Loren and MaryAnn Anderson celebrate 15 years at PLU
By: Greg Brewis
The campus community recently celebrated what would be a rare and remarkable milestone in the life of any contemporary university.
At the annual Christmas luncheon in December and again in January at a meeting of the Board of Regents, President Loren J. Anderson and MaryAnn were congratulated on their
15 years of service to PLU.
That’s almost twice the national average for a university presidential term.
Robert W. Gomulkiewicz ’83, chairman of the Board of Regents, praised the Andersons, both for the length of their tenure and for the success the university has enjoyed under their leadership.
“There are some leaders who are good at articulating vision and formulating vision, and there are other leaders who are good at running operations and development,” Gomulkiewicz said.
“But Loren is one of those remarkable leaders who really excels at both, and we are blessed to have him as our president. We are just delighted with his dedication and his commitment in these 15 years,” he said.
Gomulkiewicz also praised MaryAnn Anderson for having served for 15 years as an ambassador for PLU and an active volunteer in the broader community.
“MaryAnn has been a mentor to students, has worked in the development of the university and has led in thousands of ways. I think of MaryAnn as a great ambassador for PLU who can articulate our vision just as well as Loren,” he said.
When President Anderson arrived in 1992, the Board of Regents assigned him the task of assembling the community to engage in a conversation about the university’s future.
That dialogue resulted in the comprehensive long-range plan “PLU 2000: Embracing the 21st Century.”
Beginning in 2001, two years of collaborative work resulted in a reaffirmation and elaboration of plans in “PLU 2010: The Next Level of Distinction.” These two long-range plans have been important to the university’s progress over the past decade and a half. They have helped clarify its identity and mission as a Lutheran university in the Pacific Northwest.
In fact, it was from PLU 2000 that the current mission statement came: “Educating students for lives of thoughtful inquiry, service, leadership and care – for other people, for their communities, and for the earth.”
Together PLU 2000 and PLU 2010 charted a course for strengthening the university’s academic program, in particular its commitment to global education, student-faculty research and creative projects, and purposeful learning.
The two long-range plans also called on the community to undertake an aggressive and continuing program to complete and upgrade campus facilities and infrastructure, and an aggressive effort to build the university’s fiscal structure – including the development of the endowment for faculty and student support.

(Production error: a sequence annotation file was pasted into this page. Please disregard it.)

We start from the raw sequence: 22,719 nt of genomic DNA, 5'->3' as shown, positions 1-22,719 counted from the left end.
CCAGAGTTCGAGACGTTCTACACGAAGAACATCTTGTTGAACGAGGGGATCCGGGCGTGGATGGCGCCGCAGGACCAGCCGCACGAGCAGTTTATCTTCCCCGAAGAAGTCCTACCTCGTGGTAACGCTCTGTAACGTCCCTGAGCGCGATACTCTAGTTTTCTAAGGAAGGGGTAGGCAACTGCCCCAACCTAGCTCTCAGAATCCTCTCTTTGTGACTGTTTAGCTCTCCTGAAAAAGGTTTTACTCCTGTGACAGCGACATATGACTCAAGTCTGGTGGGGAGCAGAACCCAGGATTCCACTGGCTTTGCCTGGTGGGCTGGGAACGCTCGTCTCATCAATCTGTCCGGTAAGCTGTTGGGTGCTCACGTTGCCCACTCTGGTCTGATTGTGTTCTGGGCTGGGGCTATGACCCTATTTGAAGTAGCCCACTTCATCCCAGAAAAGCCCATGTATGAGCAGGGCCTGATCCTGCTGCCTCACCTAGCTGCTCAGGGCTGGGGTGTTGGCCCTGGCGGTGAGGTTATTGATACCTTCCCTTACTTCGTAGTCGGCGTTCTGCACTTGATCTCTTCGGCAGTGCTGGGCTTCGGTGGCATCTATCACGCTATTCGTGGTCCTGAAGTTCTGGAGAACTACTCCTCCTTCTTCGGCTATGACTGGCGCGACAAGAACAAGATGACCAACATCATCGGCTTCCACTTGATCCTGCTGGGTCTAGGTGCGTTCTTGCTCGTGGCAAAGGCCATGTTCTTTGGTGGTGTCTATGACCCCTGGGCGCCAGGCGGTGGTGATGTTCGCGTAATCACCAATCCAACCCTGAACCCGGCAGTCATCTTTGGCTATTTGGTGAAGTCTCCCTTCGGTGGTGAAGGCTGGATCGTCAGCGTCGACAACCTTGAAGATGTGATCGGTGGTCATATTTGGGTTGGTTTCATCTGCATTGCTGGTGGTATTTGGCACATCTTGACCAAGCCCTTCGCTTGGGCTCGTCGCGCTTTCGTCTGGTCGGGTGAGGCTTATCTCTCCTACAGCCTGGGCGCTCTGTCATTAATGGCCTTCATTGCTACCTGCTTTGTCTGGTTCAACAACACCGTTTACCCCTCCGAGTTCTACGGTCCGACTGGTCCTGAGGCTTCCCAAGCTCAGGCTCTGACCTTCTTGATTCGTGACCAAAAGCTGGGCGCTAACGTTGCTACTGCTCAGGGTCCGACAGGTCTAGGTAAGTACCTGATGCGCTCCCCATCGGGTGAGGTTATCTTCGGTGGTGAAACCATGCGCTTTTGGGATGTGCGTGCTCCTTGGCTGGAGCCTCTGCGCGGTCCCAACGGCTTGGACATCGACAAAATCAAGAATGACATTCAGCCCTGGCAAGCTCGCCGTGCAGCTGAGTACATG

Two major fund-raising campaigns were the result of that planning, one in the mid-1990s and the second concluding in 2004. Together they yielded over $200 million in current gifts and future resources – a truly remarkable development story.
It was remarkable as well to see the breadth of support generated by the campaigns. In the $128 million campaign alone, 22,000 individuals made gifts ranging from $12 million to $5.
The university’s endowment has grown significantly in recent years from $8 million in the early 1990s to more than $68.5 million today. Deferred gifts and pledges received during the campaigns total nearly $100 million and help set the stage for a future endowment of over $150 million.
These gifts enable the university to provide scholarships and recruit and retain the best students, to provide faculty support for teaching and research and to provide enhancements to the university’s technology infrastructure.
The university has enhanced its facilities during this time, including completion of the Mary Baker Russell Music Center; South Hall, a new residence hall; and the Morken Center for Learning and Technology, the new home for business, math, and computer science and computer engineering.
Xavier Hall, the home of the social sciences, was completely renovated, as were Tingelstad, Foss and Pflueger residence halls.
Just last year, the new Garfield Book Company at PLU became the anchor tenant of a commercial center on Garfield Street, in which the university is a partner. The University Center was refurbished with a new dining commons, meeting rooms and offices.
The last words go to Loren Anderson, who shared his views on the past 15 years, views that are both characteristically modest and capture the true essence of PLU’s accomplishments.
“PLU’s successful 15-year journey is a testament not to my leadership but to the remarkable talents and dedication of the entire campus community,” Anderson said.
“The past decade-and-a-half has shown the community that embracing the future requires that we plan together and that we regularly invite the PLU constituency to help.
“When we do, we can realize our dreams to fulfill our mission, to cultivate academic excellence, to build an engaged community, to enhance our global perspective, to seek fiscal strength, to ensure broad access to our programs and to nurture life as vocation in the fullest sense.”